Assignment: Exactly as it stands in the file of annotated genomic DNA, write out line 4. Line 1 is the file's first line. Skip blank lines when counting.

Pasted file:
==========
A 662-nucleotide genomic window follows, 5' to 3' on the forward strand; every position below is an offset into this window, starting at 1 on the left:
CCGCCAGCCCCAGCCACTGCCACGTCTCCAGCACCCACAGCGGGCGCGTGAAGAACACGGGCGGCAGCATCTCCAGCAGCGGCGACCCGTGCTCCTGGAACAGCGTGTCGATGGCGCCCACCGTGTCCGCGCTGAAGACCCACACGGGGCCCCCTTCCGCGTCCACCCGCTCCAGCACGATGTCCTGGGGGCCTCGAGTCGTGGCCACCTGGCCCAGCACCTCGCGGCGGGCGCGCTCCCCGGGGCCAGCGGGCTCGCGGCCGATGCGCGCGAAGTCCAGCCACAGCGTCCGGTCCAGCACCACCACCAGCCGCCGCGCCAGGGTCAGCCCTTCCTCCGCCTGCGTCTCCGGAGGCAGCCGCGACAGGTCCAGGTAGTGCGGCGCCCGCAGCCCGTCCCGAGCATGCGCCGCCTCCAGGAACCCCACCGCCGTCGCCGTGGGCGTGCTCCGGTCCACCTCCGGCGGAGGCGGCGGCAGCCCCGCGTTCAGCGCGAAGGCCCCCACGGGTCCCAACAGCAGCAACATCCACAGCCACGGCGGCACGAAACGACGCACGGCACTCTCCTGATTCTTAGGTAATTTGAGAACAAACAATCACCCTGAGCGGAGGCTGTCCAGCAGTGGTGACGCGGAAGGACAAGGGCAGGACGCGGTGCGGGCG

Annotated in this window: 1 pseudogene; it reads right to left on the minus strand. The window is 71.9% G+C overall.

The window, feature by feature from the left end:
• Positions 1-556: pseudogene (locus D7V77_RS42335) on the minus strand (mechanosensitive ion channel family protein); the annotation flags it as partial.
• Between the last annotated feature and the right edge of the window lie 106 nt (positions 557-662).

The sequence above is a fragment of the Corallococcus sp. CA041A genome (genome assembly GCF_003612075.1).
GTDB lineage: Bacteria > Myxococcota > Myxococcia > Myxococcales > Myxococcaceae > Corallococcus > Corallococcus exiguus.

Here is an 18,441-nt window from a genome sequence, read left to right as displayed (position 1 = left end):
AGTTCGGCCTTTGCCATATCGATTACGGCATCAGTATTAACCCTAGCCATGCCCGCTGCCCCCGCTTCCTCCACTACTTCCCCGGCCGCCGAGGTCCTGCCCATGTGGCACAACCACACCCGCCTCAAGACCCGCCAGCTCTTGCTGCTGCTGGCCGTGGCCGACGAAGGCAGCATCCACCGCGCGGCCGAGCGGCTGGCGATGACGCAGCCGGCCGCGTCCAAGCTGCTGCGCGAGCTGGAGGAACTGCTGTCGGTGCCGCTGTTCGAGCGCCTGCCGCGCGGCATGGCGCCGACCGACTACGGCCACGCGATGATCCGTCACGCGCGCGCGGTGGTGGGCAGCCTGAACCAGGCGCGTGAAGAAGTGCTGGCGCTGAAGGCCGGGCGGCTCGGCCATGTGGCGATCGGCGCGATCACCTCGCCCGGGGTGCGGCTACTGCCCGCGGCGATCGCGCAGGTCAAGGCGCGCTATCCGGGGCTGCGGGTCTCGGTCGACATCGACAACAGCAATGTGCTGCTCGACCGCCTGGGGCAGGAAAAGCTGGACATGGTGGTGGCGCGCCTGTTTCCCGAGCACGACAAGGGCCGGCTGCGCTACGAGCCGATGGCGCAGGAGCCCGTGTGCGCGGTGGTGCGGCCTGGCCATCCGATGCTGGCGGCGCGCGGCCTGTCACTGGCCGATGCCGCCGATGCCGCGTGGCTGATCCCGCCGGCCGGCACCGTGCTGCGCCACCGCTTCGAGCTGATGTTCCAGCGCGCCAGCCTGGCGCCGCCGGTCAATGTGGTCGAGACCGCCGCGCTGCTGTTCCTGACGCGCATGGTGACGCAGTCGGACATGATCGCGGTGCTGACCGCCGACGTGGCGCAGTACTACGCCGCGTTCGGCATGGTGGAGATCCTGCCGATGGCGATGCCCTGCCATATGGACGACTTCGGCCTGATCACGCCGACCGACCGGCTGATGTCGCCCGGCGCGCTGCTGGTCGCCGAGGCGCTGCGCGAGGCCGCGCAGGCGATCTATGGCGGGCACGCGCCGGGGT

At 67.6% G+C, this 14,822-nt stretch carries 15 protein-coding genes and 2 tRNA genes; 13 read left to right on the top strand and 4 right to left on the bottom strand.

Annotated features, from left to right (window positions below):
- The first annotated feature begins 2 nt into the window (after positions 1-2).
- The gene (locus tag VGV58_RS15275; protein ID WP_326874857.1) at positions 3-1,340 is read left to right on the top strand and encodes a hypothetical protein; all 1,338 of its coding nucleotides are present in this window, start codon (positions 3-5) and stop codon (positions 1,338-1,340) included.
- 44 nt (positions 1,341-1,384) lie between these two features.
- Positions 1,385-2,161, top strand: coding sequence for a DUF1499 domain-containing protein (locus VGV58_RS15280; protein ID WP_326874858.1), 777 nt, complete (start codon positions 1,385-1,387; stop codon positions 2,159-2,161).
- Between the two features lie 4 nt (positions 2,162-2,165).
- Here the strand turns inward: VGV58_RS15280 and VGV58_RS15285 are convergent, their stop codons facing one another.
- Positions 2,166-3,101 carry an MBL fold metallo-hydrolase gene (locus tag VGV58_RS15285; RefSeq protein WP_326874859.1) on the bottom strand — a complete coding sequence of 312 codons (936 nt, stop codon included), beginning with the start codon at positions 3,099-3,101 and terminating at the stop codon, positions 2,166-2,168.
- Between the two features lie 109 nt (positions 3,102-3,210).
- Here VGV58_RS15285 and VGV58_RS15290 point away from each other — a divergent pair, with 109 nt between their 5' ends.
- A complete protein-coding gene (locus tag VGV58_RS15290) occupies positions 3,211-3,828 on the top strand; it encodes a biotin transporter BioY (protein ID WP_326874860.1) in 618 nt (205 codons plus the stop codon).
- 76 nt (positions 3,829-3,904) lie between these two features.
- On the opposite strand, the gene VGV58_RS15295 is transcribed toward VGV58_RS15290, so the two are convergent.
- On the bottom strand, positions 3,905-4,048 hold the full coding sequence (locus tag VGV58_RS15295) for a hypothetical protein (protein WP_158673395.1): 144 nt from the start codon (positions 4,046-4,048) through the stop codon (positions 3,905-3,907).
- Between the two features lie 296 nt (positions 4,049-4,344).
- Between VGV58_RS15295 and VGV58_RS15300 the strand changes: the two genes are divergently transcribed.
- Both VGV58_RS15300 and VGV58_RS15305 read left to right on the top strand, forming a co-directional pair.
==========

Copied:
The window, feature by feature from the left end: